What happens when you find out that your family member has been injured and hospitalized due to a truck accident?
You panic and you don’t know who to turn to. The first and foremost thought in your head is – Are they safe? How badly were they injured? How did this happen? Why did it happen to your loved one? And lastly, who will help you get the justice you deserve?
18-wheelers aren’t a new thing to happen to the USA. Trucks are vital to the country’s economy & play an irreplaceable role in the last mile delivery in the supply chain. When we look at a truck, we see a huge intimidating vehicle which is the cause of 621 crashes in Texas involving large trucks in 2017 (the highest in the country).
The Most Recent Case of a Negligent Truck Driver’s Hit-And-Run in Garland, Texas
Yesterday, on 12 March 2020, a woman who was walking south towards Shiloh Road from the Arapaho Road crosswalk in Garland, Texas suffered a serious injury when a truck crashed into her at around 6.30 am.
The truck was going north towards Shiloh Road and hit her causing her to fall down, while the driver did not stop.
This is a case of negligence and improper passing on the truck driver’s part because he ignored the “walk” sign shown by the woman. The 80,000 pound truck crashed into her, leaving her injured.
This accident was reported by the Dallas Morning News in today’s newspaper.
Common Causes of Truck Accidents
What are the causes of such horrifying accidents involving large trucks in the USA?
Studies find that the most common causes include negligent driving on the part of either the truck drivers or the drivers of other vehicles near any 18-wheeler. Below is a list of the causes –
- Improper Passing or Turn
- Distracted Driving
- Reckless Driving
- Erratic Lane Change
- Driving Under the Influence
- Failure to ObeyTraffic Signals
- Failure to Notice Other Vehicles’ Signals
- Lack of Proper Training to Drive an 18-wheeler
- Time Limits due to Schedules of Trucking Companies which make the driver hurry to reach the destination.
What Do the Truck Accident Statistics Say?
The below given data was obtained from the FHWA report for truck accidents by year from 2013 through 2016.
Registered Vehicles in the United States, 2013-2016
Data Source: Federal Highway Administration (FHWA), Highway Statistics 2016, Table VM-1.
What are the types of truck accident crashes?
Below are the NHTSA Crash Severity Levels: which include fatal, injury, and property-damage-only (PDO) crashes.
Source: https://crashstats.nhtsa.dot.gov /Api/Public/ViewPublication/ 812663
- Fatal crashes – In which a person involved in a motor crash died within 30 days of the accident. This involves other non-motorists too.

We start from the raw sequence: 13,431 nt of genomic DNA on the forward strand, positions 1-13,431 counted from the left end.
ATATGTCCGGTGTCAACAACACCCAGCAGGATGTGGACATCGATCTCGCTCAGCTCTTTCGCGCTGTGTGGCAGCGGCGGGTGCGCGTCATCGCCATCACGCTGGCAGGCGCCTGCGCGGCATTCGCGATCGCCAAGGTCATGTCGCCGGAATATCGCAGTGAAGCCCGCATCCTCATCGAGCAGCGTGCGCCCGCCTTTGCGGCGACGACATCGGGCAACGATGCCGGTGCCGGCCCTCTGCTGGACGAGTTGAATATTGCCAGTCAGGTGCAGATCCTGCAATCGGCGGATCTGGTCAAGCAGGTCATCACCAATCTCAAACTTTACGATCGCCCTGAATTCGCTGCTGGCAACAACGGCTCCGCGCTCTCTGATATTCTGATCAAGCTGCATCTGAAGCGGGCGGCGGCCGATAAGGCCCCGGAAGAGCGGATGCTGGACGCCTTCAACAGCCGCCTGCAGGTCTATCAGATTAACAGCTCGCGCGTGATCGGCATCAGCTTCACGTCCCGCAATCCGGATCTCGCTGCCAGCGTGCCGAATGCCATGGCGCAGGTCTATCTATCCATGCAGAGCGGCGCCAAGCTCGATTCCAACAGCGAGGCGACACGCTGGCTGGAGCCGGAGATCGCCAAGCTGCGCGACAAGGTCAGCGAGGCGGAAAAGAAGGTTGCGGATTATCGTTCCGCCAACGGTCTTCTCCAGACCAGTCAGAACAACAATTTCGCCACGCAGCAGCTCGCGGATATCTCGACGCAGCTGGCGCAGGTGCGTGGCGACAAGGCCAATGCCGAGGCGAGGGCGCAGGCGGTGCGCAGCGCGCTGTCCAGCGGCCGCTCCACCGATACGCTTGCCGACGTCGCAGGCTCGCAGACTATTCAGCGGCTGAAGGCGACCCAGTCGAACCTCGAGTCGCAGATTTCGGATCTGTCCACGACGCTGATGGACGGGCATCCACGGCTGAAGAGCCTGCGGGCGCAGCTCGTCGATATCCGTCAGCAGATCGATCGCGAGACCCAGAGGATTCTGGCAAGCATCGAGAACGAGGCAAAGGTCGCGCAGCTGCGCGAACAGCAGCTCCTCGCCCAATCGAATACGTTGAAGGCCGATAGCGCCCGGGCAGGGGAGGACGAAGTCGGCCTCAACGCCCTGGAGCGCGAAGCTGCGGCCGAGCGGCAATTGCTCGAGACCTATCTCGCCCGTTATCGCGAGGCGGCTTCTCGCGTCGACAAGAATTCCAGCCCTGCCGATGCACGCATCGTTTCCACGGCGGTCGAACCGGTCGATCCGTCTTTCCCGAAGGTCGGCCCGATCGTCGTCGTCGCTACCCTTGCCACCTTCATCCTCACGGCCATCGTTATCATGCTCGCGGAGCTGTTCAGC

- Injury crashes – In which no one died in the accident but, at least one person was injured in one of the following ways: (1) an incapacitating injury; (2) a visible but not incapacitating injury; (3) a possible, not visible injury; or (4) an injury of unknown severity.
- PDO crashes – The motor vehicles crashed on a trafficway, but no one suffered any injuries.
For more information on crash severity levels, refer to NHTSA’s National Center for Statistics and Analysis (NCSA) Data Resource Web site at: https://crashstats.nhtsa.dot.gov
What Can You Do to be a Responsible Driver?
The truck drivers can’t be blamed everytime a truck is involved in an accident. It is the responsibility of other car drivers as well to obey all traffic laws and prevent causing an accident. Below are some things you can take care of –
- Don’t drive between two large trucks.
- Don’t try to overtake a large truck, be patient.
- Don’t merge into traffic suddenly, this will cause the truck behind you to come to a halt or swerve.
- Don’t drive too close to the truck in the “No-Zone”. The truck driver can’t see a small vehicle if it is not visible in the side mirror of the large truck.
- Don’t speed up when the truck in front of you is changing lanes or merging into traffic.
- Don’t use any handheld devices while driving or listen to loud music. Your reaction time will be slower.
- Never drink and drive and always use a seatbelt.
- Be patient and never indulge in road rage while driving.
- Always provide the appropriate indicators while turning or stopping on the road.
For more information and resources on Driver safety, visit the FMCSA (Federal Motor Carrier Safety Administration) website.
What should you do to document the accident?
Here’s a list of what to do immediately after you or anyone you know has been in an accident –
- If you were the one injured in the crash, call 911 immediately to get medical assistance.
- If you are the one who caused the crash, don’t run from the scene. You can be charged with a hit-and-run if you do. Call 911 and help the victims in any way you can.
- Note down any information which could be used as evidence. This includes – time and day of the accident, how many people were involved, weather conditions, license plates, and the insurance information of all the people involved.
- Move your car to the side of the road if you can and be away from oncoming traffic.
- Name and contact number of any witnesses to the accident.
- Film a video of the wreck and accident location to document injuries, damages, and evidence.
Who should you call for help with how to proceed?
You should call your immediate family and ask for their help if you need hospitalization. Most of the accident victims are eligible for compensation if you’re a victim of a truck accident due to negligent driving.
Always get legal assistance from an experienced truck accident attorney. They will help you iron out the details to be eligible for personal injury compensation and may also help you manage the medical bills, out-of-pocket costs, and wages lost during recovery.